ca. 4 Mch. 1805
In the greatness of our country Middle, Southern, Westward the progress towards a final consolidn of sentiment in matters of government has reached that ultimate term beyond which perhaps it is not desirable it should extend. that there should be some difference of opn, some opponents to the prevailing one is certainly wholsome. they are as watchmen over every branch <department> of the government, and serving voluntarily & at their own expense, they are more active and less costly checks than any constitution can contrive: experience will convince them that false alarms cease to give alarm and that truth alone will have effect if left free then to exercise their office of [. . . .] they will become more useful in preserving purity of principle & of conduct in public offices, by dragging into light every departure from it than those who act with less suspicion tho’ with better intentions. In the other extremity of the union, the appoint division is never equal but it is apparent only, not real. they think [. . . .] with us in matters of govmt as we do, but are made to believe we do not think with them. facts however, will at length pierce thro’ the veil under which they are covered by men whose views are very different from theirs. they will at length see that their brethren who constitute the great majority of the nation wish to direct all their efforts to the improvement of our country & not to waste them in unnecessary wars; that they desire a govmt simple & attentive to it’s duties, not attemptive to impose on their minds by a pomp and splendour which they must pay for, but commanding respect & obedience by their integrity, their justice and the exact performance of their duties, that their objects are to pay our debts, to keep the public burthens at their minimum, not to feed idlers on the labor of others by creating useless offices, to have no order of men with privileges above others, to maintain equality of rights and that state of property equal or unequal which results to every man by his care and industry—, and to enforce vigorous observance of law and order. when these views are seen by them it is not in human nature that they should not approve & support them. in the mean time let us cherish them with affection & patience let us do them justice & may their justice in all capacities [. . . .] and we [. . . .] note that truth, reason & their own interest will at length prevail & will gather them into the fold of their country & will complete that union of opinion which gives to a nation the benefit of all it’s strength. in furthering these objects and such others for the public good as your wisdom shall propose, you may count on my zealous coopern.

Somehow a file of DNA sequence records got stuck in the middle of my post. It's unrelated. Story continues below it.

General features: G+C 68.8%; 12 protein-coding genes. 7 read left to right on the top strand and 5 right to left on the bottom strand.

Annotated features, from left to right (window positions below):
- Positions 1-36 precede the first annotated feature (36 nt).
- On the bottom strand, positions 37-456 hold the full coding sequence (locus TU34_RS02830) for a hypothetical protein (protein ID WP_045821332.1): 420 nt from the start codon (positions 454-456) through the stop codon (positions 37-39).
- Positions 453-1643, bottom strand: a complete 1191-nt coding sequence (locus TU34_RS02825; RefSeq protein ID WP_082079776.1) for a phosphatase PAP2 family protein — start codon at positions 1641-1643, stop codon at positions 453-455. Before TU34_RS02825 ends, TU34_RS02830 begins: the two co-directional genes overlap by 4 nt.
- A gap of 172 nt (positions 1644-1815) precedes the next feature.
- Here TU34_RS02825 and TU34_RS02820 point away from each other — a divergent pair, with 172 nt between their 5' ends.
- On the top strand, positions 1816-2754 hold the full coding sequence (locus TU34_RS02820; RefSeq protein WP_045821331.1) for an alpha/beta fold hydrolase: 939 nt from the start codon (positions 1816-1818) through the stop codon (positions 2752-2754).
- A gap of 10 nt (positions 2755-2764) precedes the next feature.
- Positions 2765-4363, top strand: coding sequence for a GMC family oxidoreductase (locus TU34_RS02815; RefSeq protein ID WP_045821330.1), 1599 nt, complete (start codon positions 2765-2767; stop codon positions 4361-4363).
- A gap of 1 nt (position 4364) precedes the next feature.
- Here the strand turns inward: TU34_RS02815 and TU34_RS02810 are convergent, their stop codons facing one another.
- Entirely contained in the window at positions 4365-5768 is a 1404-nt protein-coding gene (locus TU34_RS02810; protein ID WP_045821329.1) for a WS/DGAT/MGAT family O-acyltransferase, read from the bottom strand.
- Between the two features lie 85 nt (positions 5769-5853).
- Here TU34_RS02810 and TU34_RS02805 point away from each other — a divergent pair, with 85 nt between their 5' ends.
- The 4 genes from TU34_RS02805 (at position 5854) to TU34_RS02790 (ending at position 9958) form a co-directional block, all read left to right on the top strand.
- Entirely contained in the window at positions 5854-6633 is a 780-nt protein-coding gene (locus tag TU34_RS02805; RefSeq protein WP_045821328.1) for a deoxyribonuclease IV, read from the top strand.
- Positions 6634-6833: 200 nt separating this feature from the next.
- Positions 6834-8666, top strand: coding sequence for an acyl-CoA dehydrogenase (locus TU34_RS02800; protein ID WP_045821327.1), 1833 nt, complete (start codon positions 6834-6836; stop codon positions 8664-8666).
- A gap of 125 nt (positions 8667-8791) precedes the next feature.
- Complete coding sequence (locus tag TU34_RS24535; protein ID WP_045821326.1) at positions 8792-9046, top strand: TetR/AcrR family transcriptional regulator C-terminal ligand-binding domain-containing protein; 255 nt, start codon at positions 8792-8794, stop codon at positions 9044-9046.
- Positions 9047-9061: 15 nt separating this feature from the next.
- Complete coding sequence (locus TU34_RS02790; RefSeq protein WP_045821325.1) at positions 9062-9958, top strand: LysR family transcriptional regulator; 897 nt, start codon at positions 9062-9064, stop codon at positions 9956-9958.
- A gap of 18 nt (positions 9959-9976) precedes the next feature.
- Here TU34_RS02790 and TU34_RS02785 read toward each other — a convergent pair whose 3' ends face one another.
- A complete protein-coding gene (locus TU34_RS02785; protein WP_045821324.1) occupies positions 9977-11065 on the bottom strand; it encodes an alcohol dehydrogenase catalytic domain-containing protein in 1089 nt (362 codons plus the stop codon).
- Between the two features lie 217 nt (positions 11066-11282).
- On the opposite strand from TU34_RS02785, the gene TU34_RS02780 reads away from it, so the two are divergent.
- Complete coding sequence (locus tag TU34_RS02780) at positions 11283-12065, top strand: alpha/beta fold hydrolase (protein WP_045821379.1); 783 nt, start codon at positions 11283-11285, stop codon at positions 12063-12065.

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the progress towards a final consoldn of sentiment in matters of govmt in nearly the whole of the states the great mass of our union has reached that ultimate term beyond which perhaps it is not desireable it should extend. some opposition to the prevailing opinion by keeping it always at the bar of truth and reason may preserve it’s purity: the opponents will learn from experience that false alarms cease to give alarm, & that in performing their censorial functions truth alone will have effect. with this restraint and the use of a free press their [. . . .] of the public sents. may not be without use. in that portion of the union where the public opn is still divided the work of reunion is still advancing with a slow but steady pace. facts will in time pierce thro the veil drawn over them, and our brethern there will see that the mass of their fellow citizens from whom they keep aloof think as they think, and desire what they desire; that all our efforts shall be directed to the improvemet of our country not wasted in war & folly: that our governmt shall be simple, commanding respect by it’s attention to duty, & not by a pomp splendour which they must pay for; to pay the public debt; to keep the public burthens at their minimum; to maintain equality of rights & that state of property equal or unequal which results to every one from his care & industry, and to enforce a vigorous observence of law and order. when &c.
and in the remnant of the Union not yet entirely called to the same opn
DLC: Papers of Thomas Jefferson.